can lead to some unexpected results, especially when dealing with negative numbers and ties (`numbers that end in 0.5`

).

### III. Rounding to Two Decimal Places with round()

Rounding to two decimal places with Python `round()`

means you’re modifying a provided number to keep just the initial `two`

digits after the decimal point. If needed, the `third`

digit is rounded. For instance, let’s take a look at the following example:

Here, we came across a piece of code where we began by creating a list named `item_prices`

that holds various prices, such as `12.99`

, `8.7532`

, `5.5223`

, and `20.0`

. These represent the costs of different items we have. Next, we computed the total cost by using the `sum()`

function on the `item_prices`

list, resulting in the `total_cost`

variable.

Following that, we employed the `round()`

function to round the `total_cost`

to two decimal places, and the rounded value was stored in the `rounded_total`

variable. To showcase the results, we used the `print()`

function to display both the original `total_cost`

and the `rounded_total`

.

47.27

The output of the code would reveal the `unrounded`

total cost and the `rounded`

total cost, allowing you to observe how the rounding operation affects the calculated `sum`

.

### IV. Python round() up to Nearest 10

Imagine you’re a treasure hunter, and you’ve stumbled upon a collection of gems with varying values. You can harness the power of the `round()`

function to round these gem values to the nearest multiple of `10`

. Consider the below illustration:

For this example, we’ve crafted a function named `round_to_nearest_10()`

that serves the purpose of rounding numbers to the closest multiple of `10`

. Inside this function, we calculate the `remainder`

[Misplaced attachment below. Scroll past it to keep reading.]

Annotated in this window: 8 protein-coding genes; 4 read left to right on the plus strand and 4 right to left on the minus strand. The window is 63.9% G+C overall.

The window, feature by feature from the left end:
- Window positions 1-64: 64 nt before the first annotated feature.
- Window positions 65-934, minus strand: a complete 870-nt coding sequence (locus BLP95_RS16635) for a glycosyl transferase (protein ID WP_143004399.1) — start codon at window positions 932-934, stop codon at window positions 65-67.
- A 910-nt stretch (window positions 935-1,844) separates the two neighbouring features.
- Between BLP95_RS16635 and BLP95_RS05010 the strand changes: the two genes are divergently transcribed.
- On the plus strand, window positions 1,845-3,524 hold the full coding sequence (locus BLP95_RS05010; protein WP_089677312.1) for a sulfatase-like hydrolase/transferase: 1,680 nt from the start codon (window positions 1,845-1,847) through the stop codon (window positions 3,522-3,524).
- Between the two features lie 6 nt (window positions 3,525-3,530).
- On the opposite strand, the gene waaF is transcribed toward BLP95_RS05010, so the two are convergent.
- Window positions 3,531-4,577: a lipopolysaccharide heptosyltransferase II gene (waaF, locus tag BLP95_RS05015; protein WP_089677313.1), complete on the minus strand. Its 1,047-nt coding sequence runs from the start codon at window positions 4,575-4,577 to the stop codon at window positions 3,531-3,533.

of a number when divided by `10`

. If the remainder is less than `5`

, we round down to the nearest multiple of `10`

by subtracting the `remainder`

from the `number`

. On the other hand, if the remainder is `5`

or greater, we round up to the next multiple of `10`

by adding the difference between `10`

and the `remainder`

to the number.

To apply this function, we have a tuple called `numbers_to_round`

, containing several original numbers that we intend to `round`

. We then create another tuple called `rounded_numbers`

, using a technique known as a list comprehension. This enables us to run each number in the `numbers_to_round`

tuple through the `round_to_nearest_10()`

function, producing a `tuple`

of the rounded results.

Finally, we use the `print()`

function to display both the original numbers and the corresponding numbers after they have been rounded to the nearest multiple of `10`

. This provides a clear view of how our rounding operation has affected the initial numbers.

Rounded to nearest 10: (10, 30, 40, 60)

Finally, by observing the output of the code, you gain insight into the transformation of the original numbers as they are `rounded`

to their nearest multiples of `10`

.

### V. Python round() with Conditional Statement

Using Python `round()`

with `conditional statements`

allows you to control how rounding is applied based on specific conditions. Conditional statements enable you to customize the `rounding`

behavior according to your requirements. Here’s how you can utilize `round()`

with conditional statements:

In this example, we started by setting an `original_value`

of `3.7`

. Then, we used our `custom_round()`

function on this value, which calculated that the decimal part is `0.7`

(`since 3.7 - 3 = 0.7`